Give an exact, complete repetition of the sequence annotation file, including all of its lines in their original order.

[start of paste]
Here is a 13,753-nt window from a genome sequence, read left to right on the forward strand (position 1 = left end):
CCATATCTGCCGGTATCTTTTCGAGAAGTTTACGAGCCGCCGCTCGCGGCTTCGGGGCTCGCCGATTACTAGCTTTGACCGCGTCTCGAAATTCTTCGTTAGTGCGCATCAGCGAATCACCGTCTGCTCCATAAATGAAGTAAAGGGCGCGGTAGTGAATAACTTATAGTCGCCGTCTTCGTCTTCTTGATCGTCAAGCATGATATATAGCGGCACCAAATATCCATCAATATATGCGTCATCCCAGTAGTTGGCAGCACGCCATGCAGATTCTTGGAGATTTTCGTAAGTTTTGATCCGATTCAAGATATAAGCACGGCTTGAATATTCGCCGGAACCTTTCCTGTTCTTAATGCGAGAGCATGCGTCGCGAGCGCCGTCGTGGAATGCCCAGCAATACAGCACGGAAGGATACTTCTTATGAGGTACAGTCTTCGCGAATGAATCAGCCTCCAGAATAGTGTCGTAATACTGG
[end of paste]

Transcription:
Here is a 13,753-nt window from a genome sequence, read left to right on the forward strand (position 1 = left end):
CCATATCTGCCGGTATCTTTTCGAGAAGTTTACGAGCCGCCGCTCGCGGCTTCGGGGCTCGCCGATTACTAGCTTTGACCGCGTCTCGAAATTCTTCGTTAGTGCGCATCAGCGAATCACCGTCTGCTCCATAAATGAAGTAAAGGGCGCGGTAGTGAATAACTTATAGTCGCCGTCTTCGTCTTCTTGATCGTCAAGCATGATATATAGCGGCACCAAATATCCATCAATATATGCGTCATCCCAGTAGTTGGCAGCACGCCATGCAGATTCTTGGAGATTTTCGTAAGTTTTGATCCGATTCAAGATATAAGCACGGCTTGAATATTCGCCGGAACCTTTCCTGTTCTTAATGCGAGAGCATGCGTCGCGAGCGCCGTCGTGGAATGCCCAGCAATACAGCACGGAAGGATACTTCTTATGAGGTACAGTCTTCGCGAATGAATCAGCCTCCAGAATAGTGTCGTAATACTGG